Important: for the most recent events please visit I Bike Budapest or the Hungarian Cyclists' Club. You can also visit the Cycling Solution blog or Budapest Inc for recent entries in English.


The Goals of CM Budapest

Much like in other parts of the world, the goals of Critical Mass Budapest are to raise awareness on the benefits of bicycling and other alternative means of transportation, to assert cyclists' right to the road, and to celebrate cycling in general.

Alternative Transportation

Critical Mass Budapest is a mass demonstration aimed at bringing the public's attention to the crisis caused by motor vehicles, e.g. traffic jams and environmental pollution. It promotes the bicycle as a healthy, fast, cheap and environmentally friendly alternative mode of transport. The organisers of this event would like to encourage the local population to use their bicycles for transportation whenever possible, and not just for recreation or sports.

Lobbying and Advocacy

Critical Mass Budapest is also meant to influence decision makers and city planners toward creating more bicycle paths, designing better and safer bicycle lanes, and providing facilities for bicycle storage and transport. These are meant to result in reduced smog and traffic, thereby improving the quality of life in the city.

Independent, Non-affiliated

Critical Mass is completely independent of any political parties, organisations or movements. It is not a registered organisation, but rather an "organised coincidence" (as it is often called in other places).


While offering an opportunity for cyclists to make a statement, socialise, and celebrate cycling, Critical Mass is non-confrontational toward motorists and attempts to minimise the level of inconvenience the rides cause for all those who are not involved: pedestrians, public transportation, and individual drivers.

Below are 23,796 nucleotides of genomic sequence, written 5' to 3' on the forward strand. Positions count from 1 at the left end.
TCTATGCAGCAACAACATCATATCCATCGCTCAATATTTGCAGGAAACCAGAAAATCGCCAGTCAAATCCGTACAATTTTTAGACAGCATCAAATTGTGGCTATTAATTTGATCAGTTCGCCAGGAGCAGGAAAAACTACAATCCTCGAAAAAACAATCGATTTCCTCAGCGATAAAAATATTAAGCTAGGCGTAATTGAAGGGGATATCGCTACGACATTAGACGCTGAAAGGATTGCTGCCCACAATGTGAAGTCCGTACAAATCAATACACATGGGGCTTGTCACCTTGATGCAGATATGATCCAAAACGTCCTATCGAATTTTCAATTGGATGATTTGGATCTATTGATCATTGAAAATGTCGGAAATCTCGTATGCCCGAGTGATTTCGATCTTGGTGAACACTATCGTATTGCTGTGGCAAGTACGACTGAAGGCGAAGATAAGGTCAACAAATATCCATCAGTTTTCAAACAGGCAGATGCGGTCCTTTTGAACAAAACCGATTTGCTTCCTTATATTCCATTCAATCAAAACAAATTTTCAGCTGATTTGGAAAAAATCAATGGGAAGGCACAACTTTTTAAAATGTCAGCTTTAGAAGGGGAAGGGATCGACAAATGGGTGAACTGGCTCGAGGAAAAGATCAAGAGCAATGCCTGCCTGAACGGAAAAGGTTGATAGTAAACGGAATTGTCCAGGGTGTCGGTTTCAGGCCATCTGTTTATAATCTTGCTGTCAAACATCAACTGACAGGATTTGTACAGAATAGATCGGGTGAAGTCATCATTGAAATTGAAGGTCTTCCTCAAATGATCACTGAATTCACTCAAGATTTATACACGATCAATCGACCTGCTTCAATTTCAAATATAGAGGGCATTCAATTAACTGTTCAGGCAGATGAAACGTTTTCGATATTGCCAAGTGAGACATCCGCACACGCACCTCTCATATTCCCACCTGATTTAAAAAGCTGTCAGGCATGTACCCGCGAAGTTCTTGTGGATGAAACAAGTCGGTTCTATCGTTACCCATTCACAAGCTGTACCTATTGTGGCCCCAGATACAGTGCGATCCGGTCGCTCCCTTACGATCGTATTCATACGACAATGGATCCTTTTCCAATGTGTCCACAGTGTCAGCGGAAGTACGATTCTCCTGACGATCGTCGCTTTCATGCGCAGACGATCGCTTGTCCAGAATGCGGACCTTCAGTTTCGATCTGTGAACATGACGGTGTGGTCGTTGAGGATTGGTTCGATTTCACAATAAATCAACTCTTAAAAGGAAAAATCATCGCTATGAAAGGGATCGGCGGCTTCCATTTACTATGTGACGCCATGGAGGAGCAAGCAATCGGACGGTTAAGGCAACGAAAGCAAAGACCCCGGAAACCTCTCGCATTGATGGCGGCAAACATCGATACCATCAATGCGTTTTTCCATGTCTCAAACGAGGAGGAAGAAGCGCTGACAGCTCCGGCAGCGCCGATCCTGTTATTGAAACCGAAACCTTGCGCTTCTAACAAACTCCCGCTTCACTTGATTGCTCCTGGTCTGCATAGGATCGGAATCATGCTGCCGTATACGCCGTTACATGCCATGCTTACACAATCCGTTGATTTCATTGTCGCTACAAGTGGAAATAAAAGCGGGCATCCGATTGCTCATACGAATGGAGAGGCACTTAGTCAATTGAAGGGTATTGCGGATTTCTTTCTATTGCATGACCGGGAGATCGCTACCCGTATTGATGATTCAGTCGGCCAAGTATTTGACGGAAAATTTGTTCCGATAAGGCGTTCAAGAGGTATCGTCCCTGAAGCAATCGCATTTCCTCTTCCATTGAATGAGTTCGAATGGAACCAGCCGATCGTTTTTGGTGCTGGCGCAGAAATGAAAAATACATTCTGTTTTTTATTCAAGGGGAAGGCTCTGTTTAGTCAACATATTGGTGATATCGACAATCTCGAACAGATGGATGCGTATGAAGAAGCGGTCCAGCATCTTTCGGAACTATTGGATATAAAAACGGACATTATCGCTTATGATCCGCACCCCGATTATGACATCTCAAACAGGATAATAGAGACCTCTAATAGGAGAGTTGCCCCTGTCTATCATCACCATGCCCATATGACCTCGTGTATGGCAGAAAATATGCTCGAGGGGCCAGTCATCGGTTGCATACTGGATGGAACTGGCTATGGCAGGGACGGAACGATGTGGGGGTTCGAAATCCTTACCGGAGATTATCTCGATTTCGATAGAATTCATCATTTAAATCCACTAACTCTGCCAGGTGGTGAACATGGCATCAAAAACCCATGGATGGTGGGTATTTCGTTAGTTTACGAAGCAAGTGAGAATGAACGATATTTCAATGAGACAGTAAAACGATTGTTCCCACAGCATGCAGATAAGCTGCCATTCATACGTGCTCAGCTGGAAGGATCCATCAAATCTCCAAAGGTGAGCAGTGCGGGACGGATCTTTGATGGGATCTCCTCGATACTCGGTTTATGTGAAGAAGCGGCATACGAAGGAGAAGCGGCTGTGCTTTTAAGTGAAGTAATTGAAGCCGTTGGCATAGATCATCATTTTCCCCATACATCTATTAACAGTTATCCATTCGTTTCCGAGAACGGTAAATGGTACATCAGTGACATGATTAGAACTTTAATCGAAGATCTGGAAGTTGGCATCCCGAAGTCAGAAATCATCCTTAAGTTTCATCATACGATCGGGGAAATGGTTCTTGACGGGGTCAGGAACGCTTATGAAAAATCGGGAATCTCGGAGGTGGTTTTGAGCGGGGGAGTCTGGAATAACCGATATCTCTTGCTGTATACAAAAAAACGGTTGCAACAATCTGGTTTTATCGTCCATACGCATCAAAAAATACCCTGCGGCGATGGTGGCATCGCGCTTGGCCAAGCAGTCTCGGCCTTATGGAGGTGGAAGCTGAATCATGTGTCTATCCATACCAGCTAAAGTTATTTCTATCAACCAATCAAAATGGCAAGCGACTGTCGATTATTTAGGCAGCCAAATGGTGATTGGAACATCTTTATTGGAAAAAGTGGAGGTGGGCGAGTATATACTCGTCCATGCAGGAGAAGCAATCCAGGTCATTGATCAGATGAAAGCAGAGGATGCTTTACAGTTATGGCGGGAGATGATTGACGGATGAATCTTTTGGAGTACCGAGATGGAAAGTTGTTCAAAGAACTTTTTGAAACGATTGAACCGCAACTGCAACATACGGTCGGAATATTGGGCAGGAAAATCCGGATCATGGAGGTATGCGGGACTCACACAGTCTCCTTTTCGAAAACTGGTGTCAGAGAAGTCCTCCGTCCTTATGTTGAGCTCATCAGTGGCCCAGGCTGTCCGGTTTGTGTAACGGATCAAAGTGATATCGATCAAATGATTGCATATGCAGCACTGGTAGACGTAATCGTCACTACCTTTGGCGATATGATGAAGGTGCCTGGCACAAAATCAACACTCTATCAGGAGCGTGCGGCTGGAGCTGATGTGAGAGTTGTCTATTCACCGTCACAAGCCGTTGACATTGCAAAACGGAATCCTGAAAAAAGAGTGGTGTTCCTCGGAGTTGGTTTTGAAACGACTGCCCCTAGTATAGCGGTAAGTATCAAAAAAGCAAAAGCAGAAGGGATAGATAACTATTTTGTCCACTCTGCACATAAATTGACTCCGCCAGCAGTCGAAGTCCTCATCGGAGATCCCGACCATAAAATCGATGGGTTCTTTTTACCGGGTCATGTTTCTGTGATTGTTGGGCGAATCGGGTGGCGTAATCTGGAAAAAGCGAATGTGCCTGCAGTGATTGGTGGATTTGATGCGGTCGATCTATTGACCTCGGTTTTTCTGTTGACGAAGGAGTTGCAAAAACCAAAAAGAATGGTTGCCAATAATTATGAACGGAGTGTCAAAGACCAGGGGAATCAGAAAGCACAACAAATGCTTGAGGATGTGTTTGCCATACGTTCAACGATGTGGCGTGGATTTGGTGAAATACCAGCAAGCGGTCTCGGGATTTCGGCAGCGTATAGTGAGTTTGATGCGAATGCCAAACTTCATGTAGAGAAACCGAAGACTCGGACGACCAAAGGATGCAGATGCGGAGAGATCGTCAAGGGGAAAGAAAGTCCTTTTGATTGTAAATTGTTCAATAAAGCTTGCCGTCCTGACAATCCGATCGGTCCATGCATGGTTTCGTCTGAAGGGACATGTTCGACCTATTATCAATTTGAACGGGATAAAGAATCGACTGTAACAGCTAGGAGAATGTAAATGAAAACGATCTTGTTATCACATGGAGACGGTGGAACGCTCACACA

The Origin of Critical Mass and the Story Behind the Name

Critical Mass originated in 1992 in San Francisco and quickly spread to many other cities. Its name comes from Ted White's 1992 documentary film Return of the Scorcher. The film covers a typical scene in China, where cyclists need to congregate in large and dense groups - a critical mass - to be able to cross certain high-volume streets where there are no traffic lights. For more info please visit:

Critical Mass Budapest


The first Critical Mass ride in Budapest was organised on Car Free Day, September 22, 2004, though it was preceded by at least 50 similar bicycle events initiated either by organisations, groups of bicycle couriers, or other pockets of non-affiliated individuals. The September 2004 ride, however, was significant in that it combined almost every previous organiser into one mass of cycle enthusiasts and concerned citizens. That event drew a surprising 4000 participants. By Earth Day 2005, the number of Critical Mass participants reached 10,000, and doubled again for the September 2005 event, reaching 20,000. On Earth Day 2006 an international record of 32,000 participants was reached, to be topped only by next year's similar event, with a turnout of 50,000, reaching as many 80,000 by April 2008.


The 2005 Critical Mass rides constituted a real breakthrough for they directed continued media attention toward the events and related issues, and several other Hungarian cities and municipalities began organising their own rides.

Negotiations began with the Budapest City Council, resulting in an increase in the length of bicycle lanes and paths constructed (going from an average of 1-2 km/year to 30 km/year). The planning process now incorporates consultation with experts involved in Critical Mass. Similarly, the Hungarian Ministry of Economy and Transport has appropriated a substantial budget for establishing bicycle routes nationwide.